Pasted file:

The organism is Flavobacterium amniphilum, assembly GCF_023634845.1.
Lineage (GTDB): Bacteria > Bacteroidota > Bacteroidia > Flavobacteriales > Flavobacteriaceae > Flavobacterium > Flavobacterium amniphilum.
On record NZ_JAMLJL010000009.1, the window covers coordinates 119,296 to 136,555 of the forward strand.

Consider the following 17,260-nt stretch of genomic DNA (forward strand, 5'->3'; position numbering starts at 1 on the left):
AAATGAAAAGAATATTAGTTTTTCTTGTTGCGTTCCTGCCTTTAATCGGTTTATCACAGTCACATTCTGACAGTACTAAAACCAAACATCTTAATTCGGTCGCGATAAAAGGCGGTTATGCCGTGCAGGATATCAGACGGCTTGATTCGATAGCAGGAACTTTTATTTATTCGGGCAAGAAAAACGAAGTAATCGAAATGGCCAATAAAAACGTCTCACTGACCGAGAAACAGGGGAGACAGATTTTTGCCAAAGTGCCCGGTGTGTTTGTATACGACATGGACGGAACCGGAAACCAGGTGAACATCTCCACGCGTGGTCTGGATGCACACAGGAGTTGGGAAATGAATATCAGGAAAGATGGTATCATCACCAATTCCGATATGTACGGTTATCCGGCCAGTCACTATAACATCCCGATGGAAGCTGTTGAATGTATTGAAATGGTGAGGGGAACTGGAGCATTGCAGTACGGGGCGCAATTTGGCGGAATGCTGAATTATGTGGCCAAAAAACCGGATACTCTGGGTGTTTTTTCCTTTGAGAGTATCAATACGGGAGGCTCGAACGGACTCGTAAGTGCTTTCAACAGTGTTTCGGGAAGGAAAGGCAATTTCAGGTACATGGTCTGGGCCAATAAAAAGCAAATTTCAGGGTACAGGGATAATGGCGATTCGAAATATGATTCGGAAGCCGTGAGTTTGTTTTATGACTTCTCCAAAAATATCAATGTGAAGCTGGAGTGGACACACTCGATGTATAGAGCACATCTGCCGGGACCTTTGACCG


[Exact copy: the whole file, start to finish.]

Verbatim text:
The organism is Flavobacterium amniphilum, assembly GCF_023634845.1.
Lineage (GTDB): Bacteria > Bacteroidota > Bacteroidia > Flavobacteriales > Flavobacteriaceae > Flavobacterium > Flavobacterium amniphilum.
On record NZ_JAMLJL010000009.1, the window covers coordinates 119,296 to 136,555 of the forward strand.

Consider the following 17,260-nt stretch of genomic DNA (forward strand, 5'->3'; position numbering starts at 1 on the left):
AAATGAAAAGAATATTAGTTTTTCTTGTTGCGTTCCTGCCTTTAATCGGTTTATCACAGTCACATTCTGACAGTACTAAAACCAAACATCTTAATTCGGTCGCGATAAAAGGCGGTTATGCCGTGCAGGATATCAGACGGCTTGATTCGATAGCAGGAACTTTTATTTATTCGGGCAAGAAAAACGAAGTAATCGAAATGGCCAATAAAAACGTCTCACTGACCGAGAAACAGGGGAGACAGATTTTTGCCAAAGTGCCCGGTGTGTTTGTATACGACATGGACGGAACCGGAAACCAGGTGAACATCTCCACGCGTGGTCTGGATGCACACAGGAGTTGGGAAATGAATATCAGGAAAGATGGTATCATCACCAATTCCGATATGTACGGTTATCCGGCCAGTCACTATAACATCCCGATGGAAGCTGTTGAATGTATTGAAATGGTGAGGGGAACTGGAGCATTGCAGTACGGGGCGCAATTTGGCGGAATGCTGAATTATGTGGCCAAAAAACCGGATACTCTGGGTGTTTTTTCCTTTGAGAGTATCAATACGGGAGGCTCGAACGGACTCGTAAGTGCTTTCAACAGTGTTTCGGGAAGGAAAGGCAATTTCAGGTACATGGTCTGGGCCAATAAAAAGCAAATTTCAGGGTACAGGGATAATGGCGATTCGAAATATGATTCGGAAGCCGTGAGTTTGTTTTATGACTTCTCCAAAAATATCAATGTGAAGCTGGAGTGGACACACTCGATGTATAGAGCACATCTGCCGGGACCTTTGACCG